Modern cities are necessarily diverse and complex in their physical compositions and morphological structures to support urban dwellers’ well-beings and development. In order to minimize analytical uncertainty, many remote sensing studies on urban impervious surface extraction tend to choose cities with simple urban structures and low fragmentations as their research objects in Western countries.13 This strategy may not work well in Chinese cities with long histories, which are often characterized by an unusually complex morphology of high-density buildings, intermixed ground materials, and fragmented land use patterns; for instance, the city of Shanghai. Due to the current accelerated urbanization in China, the dynamics of impervious surfaces require accurate determination in a short time interval for comprehensive urban planning and environmental management, which poses a great technical challenge to remote sensing practitioners.4,5

A direct consequence of extreme urban heterogeneity is some serious interclass spectral confusion.1 Among all possible confusion that may affect the quality of complex urban landscape characterization, two major issues raise our concerns. The first issue is related to the identification and removal of water bodies from being involved in urban land cover characterization, which is a common practice when Ridd’s vegetation-impervious surface-soil (V-I-S) model is adopted.3,6 This preprocessing task is, however, extremely difficult to conduct for urban areas in China, especially when numerous water bodies with drastically diverse spectral patterns in an image scene need to be processed. Failure in water removal may lead to unexpected errors in the subsequent analysis.7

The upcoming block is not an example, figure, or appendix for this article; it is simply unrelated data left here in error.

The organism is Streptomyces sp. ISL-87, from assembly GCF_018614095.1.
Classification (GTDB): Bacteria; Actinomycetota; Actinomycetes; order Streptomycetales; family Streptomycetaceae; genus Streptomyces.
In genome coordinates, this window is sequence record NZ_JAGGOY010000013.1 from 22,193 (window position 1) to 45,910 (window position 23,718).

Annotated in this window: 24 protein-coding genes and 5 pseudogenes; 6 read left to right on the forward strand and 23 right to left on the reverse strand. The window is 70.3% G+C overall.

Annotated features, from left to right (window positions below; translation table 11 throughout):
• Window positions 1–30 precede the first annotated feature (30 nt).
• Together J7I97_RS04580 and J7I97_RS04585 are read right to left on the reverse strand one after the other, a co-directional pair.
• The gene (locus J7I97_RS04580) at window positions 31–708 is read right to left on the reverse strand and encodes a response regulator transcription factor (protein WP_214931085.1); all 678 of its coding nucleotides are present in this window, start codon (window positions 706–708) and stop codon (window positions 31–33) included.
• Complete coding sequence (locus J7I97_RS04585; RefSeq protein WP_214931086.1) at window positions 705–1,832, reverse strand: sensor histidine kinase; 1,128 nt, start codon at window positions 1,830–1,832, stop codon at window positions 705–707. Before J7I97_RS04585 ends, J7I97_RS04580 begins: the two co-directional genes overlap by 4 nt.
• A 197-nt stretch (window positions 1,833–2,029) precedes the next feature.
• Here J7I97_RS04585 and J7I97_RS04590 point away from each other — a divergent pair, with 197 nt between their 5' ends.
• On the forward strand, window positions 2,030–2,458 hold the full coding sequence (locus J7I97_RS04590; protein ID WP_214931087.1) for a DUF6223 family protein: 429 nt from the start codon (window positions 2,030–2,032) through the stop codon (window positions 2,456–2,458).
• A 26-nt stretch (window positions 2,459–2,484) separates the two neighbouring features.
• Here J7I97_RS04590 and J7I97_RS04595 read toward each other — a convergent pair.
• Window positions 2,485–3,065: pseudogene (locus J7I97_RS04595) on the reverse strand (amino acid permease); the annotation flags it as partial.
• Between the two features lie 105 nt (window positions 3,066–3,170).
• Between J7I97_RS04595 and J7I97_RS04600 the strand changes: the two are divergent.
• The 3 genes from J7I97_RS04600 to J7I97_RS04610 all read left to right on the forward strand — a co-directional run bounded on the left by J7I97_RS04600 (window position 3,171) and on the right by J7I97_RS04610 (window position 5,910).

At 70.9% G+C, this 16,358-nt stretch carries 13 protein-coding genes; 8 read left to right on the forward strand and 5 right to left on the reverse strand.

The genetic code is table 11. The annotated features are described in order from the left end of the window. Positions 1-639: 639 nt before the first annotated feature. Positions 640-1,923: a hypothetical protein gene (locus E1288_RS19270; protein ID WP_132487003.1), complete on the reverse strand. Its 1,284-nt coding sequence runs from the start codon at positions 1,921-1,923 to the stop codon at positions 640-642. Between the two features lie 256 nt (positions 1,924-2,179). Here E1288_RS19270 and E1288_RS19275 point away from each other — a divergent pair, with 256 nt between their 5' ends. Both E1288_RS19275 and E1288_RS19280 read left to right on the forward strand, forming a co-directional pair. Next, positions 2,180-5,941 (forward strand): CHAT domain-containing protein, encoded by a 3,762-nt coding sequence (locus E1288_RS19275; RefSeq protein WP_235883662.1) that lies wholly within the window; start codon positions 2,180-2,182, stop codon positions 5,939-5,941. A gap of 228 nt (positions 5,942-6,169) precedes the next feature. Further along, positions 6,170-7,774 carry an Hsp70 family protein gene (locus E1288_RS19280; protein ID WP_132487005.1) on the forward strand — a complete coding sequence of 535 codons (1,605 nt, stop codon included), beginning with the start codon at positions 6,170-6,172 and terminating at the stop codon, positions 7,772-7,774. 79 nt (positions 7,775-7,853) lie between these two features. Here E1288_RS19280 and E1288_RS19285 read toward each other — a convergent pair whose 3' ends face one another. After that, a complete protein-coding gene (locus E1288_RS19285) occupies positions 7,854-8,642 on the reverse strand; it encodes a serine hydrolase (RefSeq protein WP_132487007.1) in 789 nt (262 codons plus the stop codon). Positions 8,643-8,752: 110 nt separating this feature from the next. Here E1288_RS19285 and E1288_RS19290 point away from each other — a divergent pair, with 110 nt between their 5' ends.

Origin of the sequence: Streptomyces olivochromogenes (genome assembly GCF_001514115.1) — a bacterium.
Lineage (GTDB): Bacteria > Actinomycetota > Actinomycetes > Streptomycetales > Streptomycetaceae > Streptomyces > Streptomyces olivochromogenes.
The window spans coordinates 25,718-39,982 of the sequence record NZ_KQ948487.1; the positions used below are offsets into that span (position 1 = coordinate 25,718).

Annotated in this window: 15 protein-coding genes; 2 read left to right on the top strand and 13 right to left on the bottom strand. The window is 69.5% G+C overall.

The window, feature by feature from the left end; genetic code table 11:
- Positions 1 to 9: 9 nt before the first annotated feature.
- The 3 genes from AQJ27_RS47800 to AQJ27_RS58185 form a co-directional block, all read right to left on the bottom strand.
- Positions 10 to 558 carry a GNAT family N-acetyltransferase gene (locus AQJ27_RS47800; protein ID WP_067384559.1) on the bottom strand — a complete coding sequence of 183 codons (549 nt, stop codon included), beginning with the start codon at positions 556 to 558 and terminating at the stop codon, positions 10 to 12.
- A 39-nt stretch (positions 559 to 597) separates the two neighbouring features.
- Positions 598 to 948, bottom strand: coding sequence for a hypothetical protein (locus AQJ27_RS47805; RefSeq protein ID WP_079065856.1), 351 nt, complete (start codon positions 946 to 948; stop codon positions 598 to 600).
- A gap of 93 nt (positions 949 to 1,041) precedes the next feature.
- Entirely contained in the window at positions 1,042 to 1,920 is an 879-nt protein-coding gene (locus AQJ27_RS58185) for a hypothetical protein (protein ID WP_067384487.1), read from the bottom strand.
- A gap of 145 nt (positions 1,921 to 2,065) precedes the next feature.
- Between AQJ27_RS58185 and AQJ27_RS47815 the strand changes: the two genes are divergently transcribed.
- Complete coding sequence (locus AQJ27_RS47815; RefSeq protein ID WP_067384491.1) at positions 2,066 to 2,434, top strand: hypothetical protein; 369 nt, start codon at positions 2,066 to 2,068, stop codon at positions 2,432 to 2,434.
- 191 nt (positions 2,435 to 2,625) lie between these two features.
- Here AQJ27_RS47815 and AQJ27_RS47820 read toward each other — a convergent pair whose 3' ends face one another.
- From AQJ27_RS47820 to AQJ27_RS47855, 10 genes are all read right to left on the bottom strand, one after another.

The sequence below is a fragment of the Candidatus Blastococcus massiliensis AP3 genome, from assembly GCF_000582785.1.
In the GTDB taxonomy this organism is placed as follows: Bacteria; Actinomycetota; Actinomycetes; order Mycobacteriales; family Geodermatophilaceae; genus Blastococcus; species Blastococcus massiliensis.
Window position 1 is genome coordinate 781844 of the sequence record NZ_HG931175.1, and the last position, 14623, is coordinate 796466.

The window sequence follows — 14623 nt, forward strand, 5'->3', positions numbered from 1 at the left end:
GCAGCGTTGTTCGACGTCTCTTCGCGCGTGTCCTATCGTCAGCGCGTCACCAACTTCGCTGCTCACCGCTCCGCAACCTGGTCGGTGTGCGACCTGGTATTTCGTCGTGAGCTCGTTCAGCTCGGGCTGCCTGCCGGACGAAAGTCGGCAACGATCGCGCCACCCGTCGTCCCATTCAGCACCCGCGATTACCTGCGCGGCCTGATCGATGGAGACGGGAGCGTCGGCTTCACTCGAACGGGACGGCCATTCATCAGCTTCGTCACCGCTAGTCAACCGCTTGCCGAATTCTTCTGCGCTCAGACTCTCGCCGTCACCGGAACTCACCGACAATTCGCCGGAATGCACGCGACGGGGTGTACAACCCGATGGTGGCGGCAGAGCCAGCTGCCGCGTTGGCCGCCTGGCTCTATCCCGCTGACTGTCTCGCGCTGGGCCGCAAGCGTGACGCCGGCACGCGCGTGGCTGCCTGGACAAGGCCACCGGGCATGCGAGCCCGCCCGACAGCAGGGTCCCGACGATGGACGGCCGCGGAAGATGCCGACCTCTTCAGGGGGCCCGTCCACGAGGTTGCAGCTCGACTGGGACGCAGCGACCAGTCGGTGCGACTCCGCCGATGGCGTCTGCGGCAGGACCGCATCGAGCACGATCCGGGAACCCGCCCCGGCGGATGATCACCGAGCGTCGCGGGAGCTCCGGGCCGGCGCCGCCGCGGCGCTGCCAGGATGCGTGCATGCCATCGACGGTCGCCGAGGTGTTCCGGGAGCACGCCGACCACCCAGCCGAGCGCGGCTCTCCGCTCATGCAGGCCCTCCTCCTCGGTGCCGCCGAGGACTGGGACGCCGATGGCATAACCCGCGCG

The most commonly used strategies for extracting water bodies from remotely sensed images are based on the threshold of a single spectral band8 or spectral indices (e.g., normalized different water index and modified normalized different water index).9,1012 However, it is very challenging to accurately define optimal thresholds for water extraction, because thresholds are scene-based and mostly depend on the fractions of subpixel water/nonwater components.8 Water bodies have spectral properties very similar to low-albedo (LA) impervious surface materials and shadows.13 Therefore, relying solely on optical spectra is limited and insufficient for complete separation of water bodies from other land cover features.